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I'm trying to introduce a variable and add it to the global path in ubuntu 10.04. According to the official docs, /etc/environment is the right place. Here's what my example looks like:

GRADLE_HOME=/etc/gradle-0.9-preview-3
PATH="/usr/local/sbin:/usr/local/bin:/usr/sbin:/usr/bin:/sbin:/bin:$GRADLE_HOME/bin"

The GRADLE_HOME variable is added to the environment, but it's not interpreting the $GRADLE_HOME variable during the PATH assignment. Hard-coding it works fine. Not a big deal, but I'd like to know if variable substitution is supported, or if there's a better way to do this? Thanks!

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2 Answers 2

up vote 4 down vote accepted

This explanation from a related post appears to provide the answer:

Because /etc/environment is not a shell script. It is the shell that does expansion of environment variables. The PAM module pam_env is what reads /etc/environment - and it treats it as a simple list of KEY=VAL pairs and sets up the environment accordingly. It has no language for doing variable expansion.

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so, in short, just use /etc/profile :) –  Filipe Pina Feb 1 '12 at 20:07
    
No, it just means variable substitution doesn't work when editing the global profile. /etc/profile is a per-user environment location. sometimes you really do want to edit the global environment settings. –  Dan Feb 1 '12 at 23:24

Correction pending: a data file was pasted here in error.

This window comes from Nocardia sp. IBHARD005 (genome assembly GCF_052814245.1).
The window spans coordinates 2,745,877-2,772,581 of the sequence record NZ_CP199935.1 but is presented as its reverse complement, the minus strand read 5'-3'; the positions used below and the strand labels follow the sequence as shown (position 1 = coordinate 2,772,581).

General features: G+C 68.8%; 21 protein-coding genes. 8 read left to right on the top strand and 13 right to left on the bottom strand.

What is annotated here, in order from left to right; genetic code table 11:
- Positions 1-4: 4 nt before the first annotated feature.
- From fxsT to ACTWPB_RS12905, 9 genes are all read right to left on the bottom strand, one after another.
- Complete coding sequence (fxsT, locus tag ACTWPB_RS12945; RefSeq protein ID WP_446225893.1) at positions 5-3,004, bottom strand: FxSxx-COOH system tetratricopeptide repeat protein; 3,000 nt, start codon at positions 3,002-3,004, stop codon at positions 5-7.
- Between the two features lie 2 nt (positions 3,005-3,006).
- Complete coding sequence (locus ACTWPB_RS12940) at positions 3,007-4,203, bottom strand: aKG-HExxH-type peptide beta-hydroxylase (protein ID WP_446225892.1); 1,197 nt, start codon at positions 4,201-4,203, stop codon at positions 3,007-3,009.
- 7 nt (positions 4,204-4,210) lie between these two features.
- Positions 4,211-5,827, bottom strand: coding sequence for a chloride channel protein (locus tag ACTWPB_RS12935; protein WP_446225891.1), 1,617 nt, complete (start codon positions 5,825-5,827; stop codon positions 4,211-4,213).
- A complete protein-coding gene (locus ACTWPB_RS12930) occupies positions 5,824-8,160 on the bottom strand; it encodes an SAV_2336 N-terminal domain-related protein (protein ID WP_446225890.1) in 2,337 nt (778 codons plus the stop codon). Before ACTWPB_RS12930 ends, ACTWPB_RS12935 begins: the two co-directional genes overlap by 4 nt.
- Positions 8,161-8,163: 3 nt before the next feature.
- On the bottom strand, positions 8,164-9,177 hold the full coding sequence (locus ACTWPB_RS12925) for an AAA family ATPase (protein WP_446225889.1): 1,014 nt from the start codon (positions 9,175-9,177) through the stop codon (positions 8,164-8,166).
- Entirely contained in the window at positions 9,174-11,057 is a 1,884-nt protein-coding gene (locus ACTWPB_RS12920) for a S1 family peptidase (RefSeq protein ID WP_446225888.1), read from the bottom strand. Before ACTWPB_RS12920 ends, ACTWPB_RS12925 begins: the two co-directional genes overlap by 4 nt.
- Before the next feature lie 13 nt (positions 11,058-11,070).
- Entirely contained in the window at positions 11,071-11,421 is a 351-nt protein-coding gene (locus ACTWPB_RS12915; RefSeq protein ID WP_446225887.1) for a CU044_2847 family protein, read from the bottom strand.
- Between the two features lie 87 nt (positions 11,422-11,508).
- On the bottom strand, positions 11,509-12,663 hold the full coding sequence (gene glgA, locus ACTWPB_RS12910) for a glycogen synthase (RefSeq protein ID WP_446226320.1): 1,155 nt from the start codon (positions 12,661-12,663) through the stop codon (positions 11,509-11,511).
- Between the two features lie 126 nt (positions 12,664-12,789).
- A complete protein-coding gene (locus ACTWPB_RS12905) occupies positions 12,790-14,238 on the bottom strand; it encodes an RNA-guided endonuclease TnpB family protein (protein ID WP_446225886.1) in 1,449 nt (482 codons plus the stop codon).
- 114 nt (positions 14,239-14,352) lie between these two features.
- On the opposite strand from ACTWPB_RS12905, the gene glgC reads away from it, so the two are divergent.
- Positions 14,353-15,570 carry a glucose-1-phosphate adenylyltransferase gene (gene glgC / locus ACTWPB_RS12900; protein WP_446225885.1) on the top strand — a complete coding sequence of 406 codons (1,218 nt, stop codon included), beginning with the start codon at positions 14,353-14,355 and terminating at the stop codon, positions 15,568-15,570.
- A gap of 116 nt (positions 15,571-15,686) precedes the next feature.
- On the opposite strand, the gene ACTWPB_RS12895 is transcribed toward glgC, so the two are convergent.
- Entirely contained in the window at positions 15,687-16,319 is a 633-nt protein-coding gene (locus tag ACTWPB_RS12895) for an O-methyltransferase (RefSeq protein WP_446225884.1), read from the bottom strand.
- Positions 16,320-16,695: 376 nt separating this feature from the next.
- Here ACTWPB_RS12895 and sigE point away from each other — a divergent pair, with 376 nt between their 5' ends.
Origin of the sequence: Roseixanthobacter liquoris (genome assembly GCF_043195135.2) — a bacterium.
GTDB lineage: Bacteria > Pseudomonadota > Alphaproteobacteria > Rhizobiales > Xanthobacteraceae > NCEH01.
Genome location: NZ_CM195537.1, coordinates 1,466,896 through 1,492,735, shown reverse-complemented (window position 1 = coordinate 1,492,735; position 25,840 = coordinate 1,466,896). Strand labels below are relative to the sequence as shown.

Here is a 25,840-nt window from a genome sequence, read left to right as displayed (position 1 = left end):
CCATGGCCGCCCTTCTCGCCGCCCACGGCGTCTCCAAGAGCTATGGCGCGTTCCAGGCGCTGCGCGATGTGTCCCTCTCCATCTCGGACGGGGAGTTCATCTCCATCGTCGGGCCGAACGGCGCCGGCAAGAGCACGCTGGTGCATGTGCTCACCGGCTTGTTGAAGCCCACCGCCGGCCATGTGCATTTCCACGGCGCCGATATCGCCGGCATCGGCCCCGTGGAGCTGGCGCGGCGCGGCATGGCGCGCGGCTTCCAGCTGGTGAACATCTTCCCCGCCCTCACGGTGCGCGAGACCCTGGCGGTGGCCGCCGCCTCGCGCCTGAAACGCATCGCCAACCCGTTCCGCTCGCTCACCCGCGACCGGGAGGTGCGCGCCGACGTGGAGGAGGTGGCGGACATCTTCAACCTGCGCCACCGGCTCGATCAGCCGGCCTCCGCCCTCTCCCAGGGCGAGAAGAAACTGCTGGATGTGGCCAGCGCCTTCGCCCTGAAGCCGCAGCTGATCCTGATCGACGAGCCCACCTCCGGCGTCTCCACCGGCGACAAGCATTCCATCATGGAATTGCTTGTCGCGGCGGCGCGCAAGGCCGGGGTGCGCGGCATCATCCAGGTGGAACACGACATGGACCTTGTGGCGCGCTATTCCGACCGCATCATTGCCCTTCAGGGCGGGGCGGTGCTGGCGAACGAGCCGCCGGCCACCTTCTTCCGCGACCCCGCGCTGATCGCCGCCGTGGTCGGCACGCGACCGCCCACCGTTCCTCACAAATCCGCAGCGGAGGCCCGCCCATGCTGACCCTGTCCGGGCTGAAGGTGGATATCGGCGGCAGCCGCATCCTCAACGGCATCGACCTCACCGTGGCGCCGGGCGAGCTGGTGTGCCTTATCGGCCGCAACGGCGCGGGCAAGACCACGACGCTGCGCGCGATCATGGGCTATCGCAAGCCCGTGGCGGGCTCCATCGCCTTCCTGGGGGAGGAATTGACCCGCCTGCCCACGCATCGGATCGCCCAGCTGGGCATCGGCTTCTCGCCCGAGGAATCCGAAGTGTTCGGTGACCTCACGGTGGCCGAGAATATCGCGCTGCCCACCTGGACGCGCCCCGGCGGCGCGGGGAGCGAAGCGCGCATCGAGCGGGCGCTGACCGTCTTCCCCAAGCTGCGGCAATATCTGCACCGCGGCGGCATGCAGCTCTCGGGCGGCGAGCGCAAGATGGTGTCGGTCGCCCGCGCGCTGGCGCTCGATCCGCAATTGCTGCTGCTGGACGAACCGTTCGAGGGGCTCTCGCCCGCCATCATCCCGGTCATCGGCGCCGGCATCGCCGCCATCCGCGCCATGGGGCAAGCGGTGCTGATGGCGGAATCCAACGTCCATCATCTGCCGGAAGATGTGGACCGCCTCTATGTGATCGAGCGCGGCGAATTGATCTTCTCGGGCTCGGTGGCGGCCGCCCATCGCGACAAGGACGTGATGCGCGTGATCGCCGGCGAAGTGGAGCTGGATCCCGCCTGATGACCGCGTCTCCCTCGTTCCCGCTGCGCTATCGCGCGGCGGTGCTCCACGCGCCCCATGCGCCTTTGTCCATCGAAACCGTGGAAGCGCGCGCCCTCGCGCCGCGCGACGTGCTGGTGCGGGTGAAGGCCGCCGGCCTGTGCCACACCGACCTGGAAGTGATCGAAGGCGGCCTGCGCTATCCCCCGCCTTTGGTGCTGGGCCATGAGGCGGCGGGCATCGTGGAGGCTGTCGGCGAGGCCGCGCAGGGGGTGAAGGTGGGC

/etc/profile is per-user...? A per-user file in /etc? Last time I checked /etc/profile is the system-wide ~/.profile. ~/.profile is the per-user location. –  Filipe Pina Feb 6 '12 at 20:08
    
Sorry - misread your comment. I think /etc/profile is just for interactive shells, and I needed to handle non-interactive shells as well. –  Dan Feb 6 '12 at 23:31
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Read the pam_env.conf(5) manpage.

I believe you need to add curly-braces around the variable name on the right-hand side:

GRADLE_HOME=/etc/gradle-0.9-preview-3
PATH="/usr/local/sbin:/usr/local/bin:/usr/sbin:/usr/bin:/sbin:/bin:${GRADLE_HOME}/bin"

(Possibly non-existent) environment variables may be used in values using the ${string} syntax and (possibly non-existent) PAM_ITEMs may be used in values using the @{string} syntax. Both the $ and @ characters can be backslash escaped to be used as literal values values can be delimited with "", escaped " not supported. Note that many environment variables that you would like to use may not be set by the time the module is called. For example, HOME is used below several times, but many PAM applications don´t make it available by the time you need it.

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Thanks, but this didn't work in my environment (10.04 32-bit server). Same effect, where it seems to treat the value as a literal. –  Dan Jul 30 '10 at 14:58
    
I also tried this and it did not work. –  benmccann Mar 27 '11 at 18:53
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